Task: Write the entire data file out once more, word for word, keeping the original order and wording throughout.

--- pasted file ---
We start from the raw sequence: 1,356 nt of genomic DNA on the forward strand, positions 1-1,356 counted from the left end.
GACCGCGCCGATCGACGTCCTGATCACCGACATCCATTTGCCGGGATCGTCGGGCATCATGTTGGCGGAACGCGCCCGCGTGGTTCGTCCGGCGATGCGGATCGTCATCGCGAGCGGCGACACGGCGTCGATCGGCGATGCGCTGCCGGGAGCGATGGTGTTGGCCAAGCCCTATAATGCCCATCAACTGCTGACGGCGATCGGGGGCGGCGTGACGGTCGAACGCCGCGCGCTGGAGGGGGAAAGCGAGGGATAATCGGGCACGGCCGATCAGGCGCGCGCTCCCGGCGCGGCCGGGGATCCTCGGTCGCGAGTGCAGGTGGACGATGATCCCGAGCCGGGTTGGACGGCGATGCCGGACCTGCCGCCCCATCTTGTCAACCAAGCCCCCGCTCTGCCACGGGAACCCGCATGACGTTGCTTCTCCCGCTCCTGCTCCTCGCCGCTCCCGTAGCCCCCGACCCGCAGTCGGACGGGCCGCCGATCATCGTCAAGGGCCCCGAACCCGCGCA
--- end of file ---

We start from the raw sequence: 1,356 nt of genomic DNA on the forward strand, positions 1-1,356 counted from the left end.
GACCGCGCCGATCGACGTCCTGATCACCGACATCCATTTGCCGGGATCGTCGGGCATCATGTTGGCGGAACGCGCCCGCGTGGTTCGTCCGGCGATGCGGATCGTCATCGCGAGCGGCGACACGGCGTCGATCGGCGATGCGCTGCCGGGAGCGATGGTGTTGGCCAAGCCCTATAATGCCCATCAACTGCTGACGGCGATCGGGGGCGGCGTGACGGTCGAACGCCGCGCGCTGGAGGGGGAAAGCGAGGGATAATCGGGCACGGCCGATCAGGCGCGCGCTCCCGGCGCGGCCGGGGATCCTCGGTCGCGAGTGCAGGTGGACGATGATCCCGAGCCGGGTTGGACGGCGATGCCGGACCTGCCGCCCCATCTTGTCAACCAAGCCCCCGCTCTGCCACGGGAACCCGCATGACGTTGCTTCTCCCGCTCCTGCTCCTCGCCGCTCCCGTAGCCCCCGACCCGCAGTCGGACGGGCCGCCGATCATCGTCAAGGGCCCCGAACCCGCGCA